The complaints about workplace health and safety also tie in with other Fight for 15 objectives. Unlike the demands for higher wages, which the corporation could pay and then successfully undercut the organizing campaign, the campaign for safety requires greater worker power on the job.
Also, the safety complaints take another step towards attempting to establish that the corporation is indeed a joint employer with the franchise operators, much as the workers have contended in early complaints about corporate involvement in illegal measures to block unionization. Next Monday, the National Labor Relations Board will hear the first of 19 consolidated complaints filed claiming that McDonald’s Corporation was indeed acting as a joint employer in its coordinated fight against workers’ attempts to organize.
And in another solidarity action, fast food workers joined with a delegation from Next Up, the AFL-CIO young worker group that was holding a convention in Chicago, to march on a West Side Chicago McDonald’s and then, joined by workers who were trying to form a local of the United Food and Commercial Workers (UFCW) at a nearby Food4Less, the group marched on the grocery store.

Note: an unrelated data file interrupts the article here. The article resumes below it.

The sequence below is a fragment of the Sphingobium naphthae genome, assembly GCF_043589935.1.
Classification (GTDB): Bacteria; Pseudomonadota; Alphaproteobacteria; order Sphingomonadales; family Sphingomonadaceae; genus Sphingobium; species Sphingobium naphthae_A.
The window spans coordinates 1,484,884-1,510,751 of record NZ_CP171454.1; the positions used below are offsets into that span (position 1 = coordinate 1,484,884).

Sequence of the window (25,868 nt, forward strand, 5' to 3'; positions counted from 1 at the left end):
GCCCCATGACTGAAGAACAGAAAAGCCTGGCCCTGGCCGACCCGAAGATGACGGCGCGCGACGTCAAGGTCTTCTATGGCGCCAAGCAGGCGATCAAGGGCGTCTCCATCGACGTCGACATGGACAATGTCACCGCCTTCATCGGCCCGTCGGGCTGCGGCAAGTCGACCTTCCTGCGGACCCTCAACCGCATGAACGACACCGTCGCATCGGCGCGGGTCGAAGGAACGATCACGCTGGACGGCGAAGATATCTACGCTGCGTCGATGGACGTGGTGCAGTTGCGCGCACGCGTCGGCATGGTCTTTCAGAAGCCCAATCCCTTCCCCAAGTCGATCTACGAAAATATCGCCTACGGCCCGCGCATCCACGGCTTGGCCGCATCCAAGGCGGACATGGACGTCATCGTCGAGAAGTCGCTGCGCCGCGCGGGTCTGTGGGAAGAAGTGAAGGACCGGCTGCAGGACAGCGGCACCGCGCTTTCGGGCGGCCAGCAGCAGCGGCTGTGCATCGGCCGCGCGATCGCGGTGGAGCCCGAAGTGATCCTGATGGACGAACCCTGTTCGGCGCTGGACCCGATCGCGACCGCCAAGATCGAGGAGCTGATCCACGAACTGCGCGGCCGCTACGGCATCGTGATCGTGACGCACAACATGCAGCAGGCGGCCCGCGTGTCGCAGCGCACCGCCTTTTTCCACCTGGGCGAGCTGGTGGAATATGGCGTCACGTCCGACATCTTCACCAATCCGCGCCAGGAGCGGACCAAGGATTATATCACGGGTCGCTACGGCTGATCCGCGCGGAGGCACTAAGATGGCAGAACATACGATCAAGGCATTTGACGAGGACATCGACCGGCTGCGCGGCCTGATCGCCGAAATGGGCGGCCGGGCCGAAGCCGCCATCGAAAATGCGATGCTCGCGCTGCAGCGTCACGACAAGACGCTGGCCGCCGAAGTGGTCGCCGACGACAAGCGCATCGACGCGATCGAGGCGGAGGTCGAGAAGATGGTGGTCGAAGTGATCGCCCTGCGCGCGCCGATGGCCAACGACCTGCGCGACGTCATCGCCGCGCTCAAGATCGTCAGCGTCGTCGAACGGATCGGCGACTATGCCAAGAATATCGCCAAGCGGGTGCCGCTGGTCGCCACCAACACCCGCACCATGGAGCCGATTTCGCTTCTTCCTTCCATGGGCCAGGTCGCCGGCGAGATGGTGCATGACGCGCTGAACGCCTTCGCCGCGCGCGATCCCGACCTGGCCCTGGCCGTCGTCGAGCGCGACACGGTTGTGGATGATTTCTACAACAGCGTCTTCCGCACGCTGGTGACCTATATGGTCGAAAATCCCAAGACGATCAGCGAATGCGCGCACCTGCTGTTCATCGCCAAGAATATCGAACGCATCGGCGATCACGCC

And with yet another link forged, the Fight for 15 grows, not only in numbers, allies and power, but also in the breadth and depth of its message.
When you contribute, you're not just giving a gift—you're helping publish the next In These Times story. Will you join your fellow readers, and help fund this work by making a tax-deductible donation today?
David Moberg, a senior editor of In These Times, has been on the staff of the magazine since it began publishing in 1976. Before joining In These Times, he completed his work for a Ph.D. in anthropology at the University of Chicago and worked for Newsweek. He has received fellowships from the John D. and Catherine T. MacArthur Foundation and the Nation Institute for research on the new global economy.